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Types of Bank Accounts

 

Luiz: Where are you going?

Iona: I’m going to the bank to open an account.

Luiz: What kind of account: a savings account, a checking account, or a CD?

Iona: Um, I’m not sure, but I’m sure someone at the bank can help me decide.

Luiz: You’ll also need to decide if you want an interest-earning account or not, and don’t forget to ask for free checking. Pick a bank that doesn’t have monthly service charges.

Iona: Okay, thanks…

Luiz: And make sure you know if there’s a minimum balance required, because if the account dips below that minimum, you’ll be charged a fee.

Iona: Yes, right, I’ll be sure to do that. Well, I’d better get going…

Luiz: You probably want to open a checking and a savings account, so make sure you link those accounts. That should give you overdraft protection, in case you ever bounce a check.

Iona: Okay, I’ll definitely keep all of that in mind. I’d better go. Samil is waiting for me.

Luiz: Are you thinking of opening a joint account with your boyfriend?

Iona: We’re considering it…

Luiz: Pool your money and open a CD. That way, you’ll lock in a good interest rateand neither of you can touch the money until the CD matures.

Iona: We’ll think about it. Thanks.

Luiz: Oh, and…

Iona: Would you like to come with us to the bank and help us open our accounts?

Luiz: Really? But I don’t want to interfere.

Iona: You, interfere? I can’t imagine you ever trying to interfere.

(From ESL Podcast 537.)

 

5. Listen to the monologue “Tough Negotiations” and commentaries coming after it. Give English definitions to the words and expressions in bold print. Answer the questions.

 

Tough Negotiations

 

I'm not what you would call the world's best negotiator, but sometimes it's necessary to engage in a tough negotiation. Take, for instance, the time I had to renew the lease on my apartment. This was back in college, when I was renting a small studioin the Miracle Mile area of Los Angeles. When my lease was up, the landlord and I sat down to hammer out the terms of a new lease.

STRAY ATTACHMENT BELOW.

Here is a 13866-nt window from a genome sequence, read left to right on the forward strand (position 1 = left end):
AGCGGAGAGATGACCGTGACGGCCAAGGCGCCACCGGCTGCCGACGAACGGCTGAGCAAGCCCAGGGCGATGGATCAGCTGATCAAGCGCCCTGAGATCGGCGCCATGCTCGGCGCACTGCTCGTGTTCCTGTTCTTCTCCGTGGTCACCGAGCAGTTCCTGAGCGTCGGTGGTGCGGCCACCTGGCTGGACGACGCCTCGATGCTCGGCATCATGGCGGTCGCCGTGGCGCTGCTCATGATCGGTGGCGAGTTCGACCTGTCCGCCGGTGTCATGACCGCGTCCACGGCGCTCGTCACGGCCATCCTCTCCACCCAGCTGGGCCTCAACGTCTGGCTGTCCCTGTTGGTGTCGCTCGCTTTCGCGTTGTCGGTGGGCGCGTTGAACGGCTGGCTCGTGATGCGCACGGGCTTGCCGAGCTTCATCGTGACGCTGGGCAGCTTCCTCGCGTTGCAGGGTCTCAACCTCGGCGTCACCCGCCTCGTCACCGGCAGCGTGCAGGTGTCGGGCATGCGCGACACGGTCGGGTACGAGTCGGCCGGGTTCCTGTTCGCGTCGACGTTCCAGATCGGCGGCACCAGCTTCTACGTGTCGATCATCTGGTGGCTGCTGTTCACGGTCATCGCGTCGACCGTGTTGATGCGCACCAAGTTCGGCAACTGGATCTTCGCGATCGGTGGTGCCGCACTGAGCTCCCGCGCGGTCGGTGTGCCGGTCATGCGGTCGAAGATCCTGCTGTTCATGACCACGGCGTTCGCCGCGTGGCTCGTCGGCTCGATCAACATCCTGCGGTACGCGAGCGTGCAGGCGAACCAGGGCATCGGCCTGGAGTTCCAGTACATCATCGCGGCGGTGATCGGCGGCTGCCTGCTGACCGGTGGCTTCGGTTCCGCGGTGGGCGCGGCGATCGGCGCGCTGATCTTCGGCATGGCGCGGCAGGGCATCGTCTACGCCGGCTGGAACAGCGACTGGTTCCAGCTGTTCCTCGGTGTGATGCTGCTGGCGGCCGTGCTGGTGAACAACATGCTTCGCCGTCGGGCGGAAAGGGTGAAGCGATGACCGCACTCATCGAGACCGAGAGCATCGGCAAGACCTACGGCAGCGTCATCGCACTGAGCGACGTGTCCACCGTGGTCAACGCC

"I'll tell you what I'm going to do," he said. "I'm going to give you a break on rent if you sign a two-year lease instead of just a one-year lease."

"Well," I said, "I don't know. What sort of break are we talking about here?‚"

"I'll give you a 5% rent increase instead of a 10% increase in exchange for you signing a two-year lease. It's win-win situation: you get a cut in rent, and I get the security of a two-year lease."

At this point, I decided to make a counter-proposal . "How about this," I said, "You give me a one year lease with a six percent increase.‚"

"No, I can't make that sort of deal," he said. "But here's what I can do, and it's my final offer: I'll pay for your electricity for the first 6 months of the lease, along with the other terms I mentioned before.‚"

"You drive a hard bargain okay, it's a deal," I said. I guess I could have tried to bargain him down a bit more, but I was happy with our agreement. Now all I had to do was sign on the dotted line.



(From ESL Podcast 41.)

· When did the action take place?

· Where did the man study?

· Why did a landlord bargain for a longer term of the lease?

· Why could a student bargain for a shorter term of the lease?

· What economic situation in the country favours long term leases?

· Who normally pays for the electricity?

· What did the student gain as a result of negotiations and what did he loose?

 


Date: 2015-12-17; view: 232


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